Red Anti-tank unit disables the Royaist tank and capture Sir Alan

What happened next was a surprise to everyone (well almost everyone). With the Royalist MacGuffin captured, the proletariat of the North Herefordshire Volunteers decided to throw off the chains of their aristocratic masters and raise the Red Flag.  CPGB infiltrates and anti-royalist propaganda had persuaded the LDV commanders to turn on their royalist masters. (Basically Craig, the LDV player, had randomly drawn a order that he was to betray his Royalist paymaster at some point during the battle, and naturally MacGuffin's arrest seemed like a good time). The North Hereforshire Volunteers had a unit of Bee Keepers Militia, who were in the woods with the Royal Navy and Royal Marines, covering the open ground in the middle of the battle field. Upon seeing the Red Flag they turned on the sailors and opened fire at close range...chaos and carnage ensued. 

A Republican Air Force Hawker Fury circles overhead waiting for a target
Roo's 17 pdr now re-positioned ominously pointing at the Anglican League

With our flank secure (well there was no one to fight as all three of us were 'Reds') Professor Winters decided it was time that the alliance between the socialist and the Anglican League was brought to an end. While the North Herefordshire Volunteers engaged the Royalist force in the woods, the rest of the Reds advanced on the Anglican Leagues positions. The Anglicans held a small field surrounded by dry stone walls- a good defensive position- and one we would have to take if we would stand a chance of breaking their Anglican forces. 

Professor Winters called in the Republican Air Force to strafe the position (alas the Hawker Fury was shot down), and Roos field gun pounded the Anglican's position relentlessly. Under the cover of this barrage the Reds advanced towards the Anglican's defences. 

The Hawker Fury strafes the Anglican League position in the stone walled field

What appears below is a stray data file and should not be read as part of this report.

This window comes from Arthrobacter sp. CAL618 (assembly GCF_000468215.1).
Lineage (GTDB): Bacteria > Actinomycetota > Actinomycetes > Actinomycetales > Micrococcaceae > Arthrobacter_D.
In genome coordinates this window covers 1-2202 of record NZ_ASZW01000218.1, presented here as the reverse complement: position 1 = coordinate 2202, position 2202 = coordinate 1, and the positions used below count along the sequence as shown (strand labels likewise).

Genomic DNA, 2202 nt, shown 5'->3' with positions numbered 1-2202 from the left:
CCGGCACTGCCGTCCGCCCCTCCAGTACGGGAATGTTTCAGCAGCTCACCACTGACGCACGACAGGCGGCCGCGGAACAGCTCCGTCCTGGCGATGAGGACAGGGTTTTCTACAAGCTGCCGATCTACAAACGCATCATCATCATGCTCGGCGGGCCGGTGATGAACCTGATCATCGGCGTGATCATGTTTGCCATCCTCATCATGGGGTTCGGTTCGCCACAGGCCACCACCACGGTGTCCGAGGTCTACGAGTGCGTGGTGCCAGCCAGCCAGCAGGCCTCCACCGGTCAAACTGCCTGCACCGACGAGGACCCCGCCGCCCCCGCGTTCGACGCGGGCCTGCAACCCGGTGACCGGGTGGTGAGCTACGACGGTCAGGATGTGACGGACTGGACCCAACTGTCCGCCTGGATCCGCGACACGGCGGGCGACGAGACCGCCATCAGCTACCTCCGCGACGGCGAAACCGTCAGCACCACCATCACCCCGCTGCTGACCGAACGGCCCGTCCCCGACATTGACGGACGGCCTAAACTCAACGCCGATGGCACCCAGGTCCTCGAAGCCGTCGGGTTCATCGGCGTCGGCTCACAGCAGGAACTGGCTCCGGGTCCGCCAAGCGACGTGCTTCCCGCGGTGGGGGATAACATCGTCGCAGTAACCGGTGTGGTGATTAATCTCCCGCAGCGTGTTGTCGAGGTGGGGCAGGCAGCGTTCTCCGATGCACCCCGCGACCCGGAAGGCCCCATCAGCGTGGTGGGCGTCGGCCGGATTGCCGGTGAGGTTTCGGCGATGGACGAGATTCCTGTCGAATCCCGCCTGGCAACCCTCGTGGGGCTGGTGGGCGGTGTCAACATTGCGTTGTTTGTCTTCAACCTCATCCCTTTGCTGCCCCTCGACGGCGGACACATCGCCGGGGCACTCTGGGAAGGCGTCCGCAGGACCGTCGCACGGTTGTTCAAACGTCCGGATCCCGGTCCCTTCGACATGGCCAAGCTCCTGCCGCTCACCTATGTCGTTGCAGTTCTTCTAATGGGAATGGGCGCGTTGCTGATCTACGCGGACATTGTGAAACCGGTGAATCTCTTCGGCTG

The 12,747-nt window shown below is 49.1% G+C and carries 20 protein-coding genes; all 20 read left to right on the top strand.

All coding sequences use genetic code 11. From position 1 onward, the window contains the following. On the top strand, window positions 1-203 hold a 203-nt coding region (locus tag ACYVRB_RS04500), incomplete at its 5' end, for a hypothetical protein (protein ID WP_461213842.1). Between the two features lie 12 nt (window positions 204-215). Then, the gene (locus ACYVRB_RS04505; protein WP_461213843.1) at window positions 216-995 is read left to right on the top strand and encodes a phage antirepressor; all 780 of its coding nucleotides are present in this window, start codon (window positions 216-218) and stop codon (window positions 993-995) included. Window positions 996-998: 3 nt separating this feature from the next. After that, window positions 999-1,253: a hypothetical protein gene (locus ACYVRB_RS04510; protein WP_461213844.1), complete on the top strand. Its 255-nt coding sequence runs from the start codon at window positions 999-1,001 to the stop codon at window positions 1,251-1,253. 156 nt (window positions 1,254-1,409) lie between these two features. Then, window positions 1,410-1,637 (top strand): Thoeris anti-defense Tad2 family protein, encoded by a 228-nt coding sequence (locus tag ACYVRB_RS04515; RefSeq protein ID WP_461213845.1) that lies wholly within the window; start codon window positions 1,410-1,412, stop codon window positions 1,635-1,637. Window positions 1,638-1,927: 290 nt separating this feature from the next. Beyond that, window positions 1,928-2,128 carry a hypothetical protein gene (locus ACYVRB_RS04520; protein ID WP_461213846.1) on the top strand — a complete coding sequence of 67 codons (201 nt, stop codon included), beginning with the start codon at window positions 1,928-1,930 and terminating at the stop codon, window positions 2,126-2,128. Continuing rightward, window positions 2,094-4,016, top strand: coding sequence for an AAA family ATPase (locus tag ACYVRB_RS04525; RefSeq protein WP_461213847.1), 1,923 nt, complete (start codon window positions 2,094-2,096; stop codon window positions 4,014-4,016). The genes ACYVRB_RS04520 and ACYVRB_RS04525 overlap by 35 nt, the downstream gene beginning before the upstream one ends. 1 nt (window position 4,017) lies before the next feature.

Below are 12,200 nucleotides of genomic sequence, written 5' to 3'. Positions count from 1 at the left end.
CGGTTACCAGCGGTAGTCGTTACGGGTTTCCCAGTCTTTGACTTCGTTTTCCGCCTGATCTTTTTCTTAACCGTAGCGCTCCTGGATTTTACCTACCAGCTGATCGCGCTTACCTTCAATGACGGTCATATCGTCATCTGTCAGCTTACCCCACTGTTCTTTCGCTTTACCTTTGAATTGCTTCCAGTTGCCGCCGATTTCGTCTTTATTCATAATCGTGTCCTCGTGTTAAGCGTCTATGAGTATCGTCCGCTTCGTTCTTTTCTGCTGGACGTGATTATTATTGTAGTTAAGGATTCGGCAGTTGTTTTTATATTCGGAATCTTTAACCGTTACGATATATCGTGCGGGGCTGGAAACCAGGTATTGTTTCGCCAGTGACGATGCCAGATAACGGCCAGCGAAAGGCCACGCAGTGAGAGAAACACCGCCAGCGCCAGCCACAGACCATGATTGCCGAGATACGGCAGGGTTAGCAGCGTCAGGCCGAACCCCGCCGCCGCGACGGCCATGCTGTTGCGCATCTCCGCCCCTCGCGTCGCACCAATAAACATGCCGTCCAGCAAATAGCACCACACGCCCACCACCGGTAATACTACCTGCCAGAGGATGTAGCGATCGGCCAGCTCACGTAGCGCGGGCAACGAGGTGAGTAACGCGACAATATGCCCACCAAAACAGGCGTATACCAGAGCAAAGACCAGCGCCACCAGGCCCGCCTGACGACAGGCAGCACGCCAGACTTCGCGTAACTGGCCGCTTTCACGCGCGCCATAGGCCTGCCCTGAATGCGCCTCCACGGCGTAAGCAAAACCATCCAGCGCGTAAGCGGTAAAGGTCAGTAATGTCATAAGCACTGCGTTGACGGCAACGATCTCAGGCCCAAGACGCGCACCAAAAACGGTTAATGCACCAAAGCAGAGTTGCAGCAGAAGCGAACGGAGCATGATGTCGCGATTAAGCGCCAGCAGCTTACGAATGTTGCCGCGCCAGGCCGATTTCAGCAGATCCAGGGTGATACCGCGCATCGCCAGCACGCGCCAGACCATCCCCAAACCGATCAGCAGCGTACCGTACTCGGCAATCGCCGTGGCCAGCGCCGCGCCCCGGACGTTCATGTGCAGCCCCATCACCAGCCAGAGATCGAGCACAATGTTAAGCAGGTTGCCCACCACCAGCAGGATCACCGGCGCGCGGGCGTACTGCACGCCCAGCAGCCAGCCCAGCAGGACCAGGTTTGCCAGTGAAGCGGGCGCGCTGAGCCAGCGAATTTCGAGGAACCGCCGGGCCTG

The fury is damaged by the Anglican League and crash lands. 
At this point another unexpected occurrence changed the dynamics of the battle, as the Anglican League and the Royalist decided to declare a temporary truce while they dealt with the 'Bolshevik Scourge'. Both of them were happy to have the workers fight and die in their armies but the idea of the proletariat rising up and seizing power was enough to terrify them both into co-operating to protect their vested interests. 

Anglican League forces abandon their attacks on the Royalist and turn their attention to their former allies
As Craig's Militia pushed unit after unit into the woods, and the Royalists did the same, the entire woodland became a meat grinder, where neither side could achieve a significant break through and the loss of life was terrible. The commanding officer and senior NCO of the North Herefordshire Volunteers was killed leading his men in an assault on the Royalist positions, as was a CPGB Commissar Winters sent to assume command of the LDV. The Royalist Officer, Captain Giles, was also wounded, but only lightly, and is likely to make a full recovery. 

The Anglican Bishop negotiates a truce with the Royalists
As Roo and my forces advanced on the Anglicans defences we found our armoured cars could make little progress over the boggy fields, and so out infantry were unsupported by armour. The infantry- two full companies- advanced across an open field, onto the Anglican held positions, braving machine gun fire as they advanced. Winters' company suffered terrible losses, but were able to wipe out the Anglican infantry defending the stone walled field, and although they were a spent force they had  cleared the way for Roo to advance. An Anglican League officer was killed by a lucky shot from Roos 17pdr field gun, which was a blow to the Anglicans. Despite this loss they did manage to advance another company up to try to push Roos forces back, but it looked like too little too late.